Wednesday, February 19, 2014

Eddie Williams, Been Interesting - 131

Eddie Williams had his share of trials and tribulations over his career, he told The Beaver County Times in 1997.

The former first-round pick was in his ninth season with time in the bigs that year. He had also played in Japan and Mexico.

"I've been around the world and I've played just about everywhere," Williams told The Times that August. "But you know what? I wouldn't change a thing. It's been tough at times, but it's also been interesting."

Williams started off with the expectations that came with being the fourth-overall pick in the draft. The Mets selected him there in 1983 out of Herbert Hoover High School in San Diego.

Williams started off at short-season Little Falls, moving to single-A Columbia to start 1984. In June, he was traded to the Reds. After playing at single-A Cedar Rapids in 1985, Williams was taken by the Indians in the rule 5 draft.

After never playing higher than single-A, Williams made his major league debut in April 1986. He got into five games for the Indians that year, 22 the next and 10 in 1988.

For 1989, he was traded to the White Sox. He also hoped for a starting job.

"I"m ready to get my chance," Williams told The Chicago Tribune. "I've never really gotten this kind of opportunity before. I plan to make the most of it."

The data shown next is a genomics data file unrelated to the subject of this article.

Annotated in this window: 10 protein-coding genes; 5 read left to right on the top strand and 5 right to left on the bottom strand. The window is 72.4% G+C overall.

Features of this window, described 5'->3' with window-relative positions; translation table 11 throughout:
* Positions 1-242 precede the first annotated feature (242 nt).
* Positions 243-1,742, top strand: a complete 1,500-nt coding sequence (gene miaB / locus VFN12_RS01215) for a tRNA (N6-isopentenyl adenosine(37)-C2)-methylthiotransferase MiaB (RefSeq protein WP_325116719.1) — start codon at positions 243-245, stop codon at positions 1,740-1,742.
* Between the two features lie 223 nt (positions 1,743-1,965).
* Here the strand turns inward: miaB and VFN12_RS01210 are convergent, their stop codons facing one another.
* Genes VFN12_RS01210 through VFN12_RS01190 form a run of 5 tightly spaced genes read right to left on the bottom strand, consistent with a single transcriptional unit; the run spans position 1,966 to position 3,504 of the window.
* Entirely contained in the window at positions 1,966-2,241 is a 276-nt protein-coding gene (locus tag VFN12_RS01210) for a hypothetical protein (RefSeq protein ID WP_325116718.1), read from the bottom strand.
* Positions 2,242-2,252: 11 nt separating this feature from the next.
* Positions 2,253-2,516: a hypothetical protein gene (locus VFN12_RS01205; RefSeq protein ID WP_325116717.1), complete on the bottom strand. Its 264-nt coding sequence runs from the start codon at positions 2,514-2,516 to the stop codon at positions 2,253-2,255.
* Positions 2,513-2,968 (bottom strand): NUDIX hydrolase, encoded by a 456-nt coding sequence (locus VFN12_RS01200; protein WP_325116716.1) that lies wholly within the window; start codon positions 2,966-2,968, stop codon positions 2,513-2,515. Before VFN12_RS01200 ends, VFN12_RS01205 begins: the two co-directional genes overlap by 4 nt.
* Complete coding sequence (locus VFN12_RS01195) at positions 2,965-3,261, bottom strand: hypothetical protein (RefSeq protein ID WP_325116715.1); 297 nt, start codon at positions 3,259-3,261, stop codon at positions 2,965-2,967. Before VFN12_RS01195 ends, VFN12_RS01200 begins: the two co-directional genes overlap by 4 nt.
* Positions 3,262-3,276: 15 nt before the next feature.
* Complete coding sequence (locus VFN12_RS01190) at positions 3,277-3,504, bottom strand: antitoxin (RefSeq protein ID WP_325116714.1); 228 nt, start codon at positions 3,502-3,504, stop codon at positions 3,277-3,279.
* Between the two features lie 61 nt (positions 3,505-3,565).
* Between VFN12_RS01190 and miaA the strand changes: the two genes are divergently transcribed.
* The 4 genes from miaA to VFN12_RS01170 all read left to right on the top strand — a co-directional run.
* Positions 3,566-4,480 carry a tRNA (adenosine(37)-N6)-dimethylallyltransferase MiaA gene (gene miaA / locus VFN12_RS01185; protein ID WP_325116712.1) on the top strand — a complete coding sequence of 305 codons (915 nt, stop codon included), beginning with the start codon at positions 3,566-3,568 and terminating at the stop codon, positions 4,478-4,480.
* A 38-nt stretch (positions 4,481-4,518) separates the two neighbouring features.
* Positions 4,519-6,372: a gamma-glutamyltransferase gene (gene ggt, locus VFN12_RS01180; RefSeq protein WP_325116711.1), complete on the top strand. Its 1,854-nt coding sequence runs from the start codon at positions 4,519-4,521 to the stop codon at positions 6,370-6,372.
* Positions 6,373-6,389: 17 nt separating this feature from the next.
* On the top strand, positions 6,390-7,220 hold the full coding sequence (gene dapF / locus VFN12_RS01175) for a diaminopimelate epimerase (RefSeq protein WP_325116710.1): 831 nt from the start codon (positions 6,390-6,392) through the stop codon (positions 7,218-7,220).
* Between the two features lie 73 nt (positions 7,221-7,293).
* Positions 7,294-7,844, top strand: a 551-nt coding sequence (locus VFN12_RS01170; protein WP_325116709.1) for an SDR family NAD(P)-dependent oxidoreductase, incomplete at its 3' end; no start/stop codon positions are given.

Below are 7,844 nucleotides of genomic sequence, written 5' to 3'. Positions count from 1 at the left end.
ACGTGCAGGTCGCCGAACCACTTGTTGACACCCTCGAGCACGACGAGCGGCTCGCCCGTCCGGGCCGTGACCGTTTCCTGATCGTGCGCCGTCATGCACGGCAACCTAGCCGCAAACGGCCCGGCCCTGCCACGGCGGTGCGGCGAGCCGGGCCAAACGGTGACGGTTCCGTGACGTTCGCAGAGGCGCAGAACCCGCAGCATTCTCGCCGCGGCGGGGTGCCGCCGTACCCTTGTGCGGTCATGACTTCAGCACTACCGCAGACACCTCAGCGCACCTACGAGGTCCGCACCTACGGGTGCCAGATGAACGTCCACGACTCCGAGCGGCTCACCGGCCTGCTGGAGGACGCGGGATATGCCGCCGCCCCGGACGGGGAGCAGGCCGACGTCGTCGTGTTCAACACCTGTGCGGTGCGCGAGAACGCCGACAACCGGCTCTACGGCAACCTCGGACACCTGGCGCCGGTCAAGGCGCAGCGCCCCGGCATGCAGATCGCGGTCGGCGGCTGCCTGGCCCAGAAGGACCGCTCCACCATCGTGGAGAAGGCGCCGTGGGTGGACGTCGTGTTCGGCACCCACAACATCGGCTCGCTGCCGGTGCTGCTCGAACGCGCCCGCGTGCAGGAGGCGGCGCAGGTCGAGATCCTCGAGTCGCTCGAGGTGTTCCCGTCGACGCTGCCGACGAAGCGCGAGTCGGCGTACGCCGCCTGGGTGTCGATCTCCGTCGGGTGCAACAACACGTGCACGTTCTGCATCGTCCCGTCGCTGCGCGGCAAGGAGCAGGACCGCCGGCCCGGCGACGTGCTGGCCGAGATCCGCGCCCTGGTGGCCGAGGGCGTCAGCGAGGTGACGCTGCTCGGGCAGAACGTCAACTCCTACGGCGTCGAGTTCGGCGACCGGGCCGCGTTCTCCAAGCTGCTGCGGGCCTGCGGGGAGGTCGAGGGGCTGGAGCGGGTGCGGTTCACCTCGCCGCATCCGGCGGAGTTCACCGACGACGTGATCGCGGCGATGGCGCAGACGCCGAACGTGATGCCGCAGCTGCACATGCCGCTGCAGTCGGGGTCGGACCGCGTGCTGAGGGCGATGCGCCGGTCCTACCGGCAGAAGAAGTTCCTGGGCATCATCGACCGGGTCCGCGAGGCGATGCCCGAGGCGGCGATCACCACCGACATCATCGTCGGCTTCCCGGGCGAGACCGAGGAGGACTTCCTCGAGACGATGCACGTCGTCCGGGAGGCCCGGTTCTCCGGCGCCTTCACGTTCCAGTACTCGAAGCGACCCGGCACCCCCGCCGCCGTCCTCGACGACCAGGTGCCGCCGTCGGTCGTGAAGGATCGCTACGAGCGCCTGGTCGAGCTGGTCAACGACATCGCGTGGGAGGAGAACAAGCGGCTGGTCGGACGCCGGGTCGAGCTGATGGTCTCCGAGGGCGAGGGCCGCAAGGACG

He ended up getting into 66 games, hitting .274. Then it was off to another organization for 1990, his hometown Padres. He signed with San Diego as a free agent, but he returned to limited playing time. He got into just 14 games that year in the majors.

In March 1990, Williams expressed frustration to The Los Angeles Times with the direction of his career.

"Once you get a label in baseball," Williams told The LA Times, "it sticks with you forever. I know I'm a big league player. Nobody can tell me anything different."

For 1991, Williams moved to Japan. He signed with Daiei, getting into 49 games and hitting .252.

He didn't return to the majors until 1994. In the meantime, he played in Mexico and in the minors. In 1994, he signed back with the Padres. He also got into 49 games with San Diego, hitting .331.

That July, Williams hit a grand slam, the first of his career. The home run helped the Padres beat the Phillies.

"I believe that when you get an opportunity just to play, anything can happen," Williams told The Reading Eagle after that slam. "I've always believed that I can do what I'm doing."

Williams ended up playing 97 games for the Padres in 1995, hitting .260. In 1996, he got into another 77 with Detroit.

He didn't get his last playing time in the majors until 1998, 17 final games with the Padres. His final professional time didn't come until 2002, Williams rounding out his career with more stops in the minors, Mexico, Korea and independent ball.

In 1997, with Pittsburgh, Willams hit a home run to help the Pirates to a win

"I've kicked around a lot of towns," Williams told The AP after that. "But as long as I can walk and swing a bat, I'm playing. I've got a family to feed."

Now, one other member of Williams' family has made his way in the pros. His son Trey Williams was taken by the Phillies in the seventh round of the 2013 draft.
1990 CMC-Pro Cards Tally
Players/Coaches Featured:1,520
Made the Majors: 753 - 49.5%-X
Never Made Majors: 767-50.5%
5+ Seasons in the Majors: 328-X
10+ Seasons in the Minors: 193 

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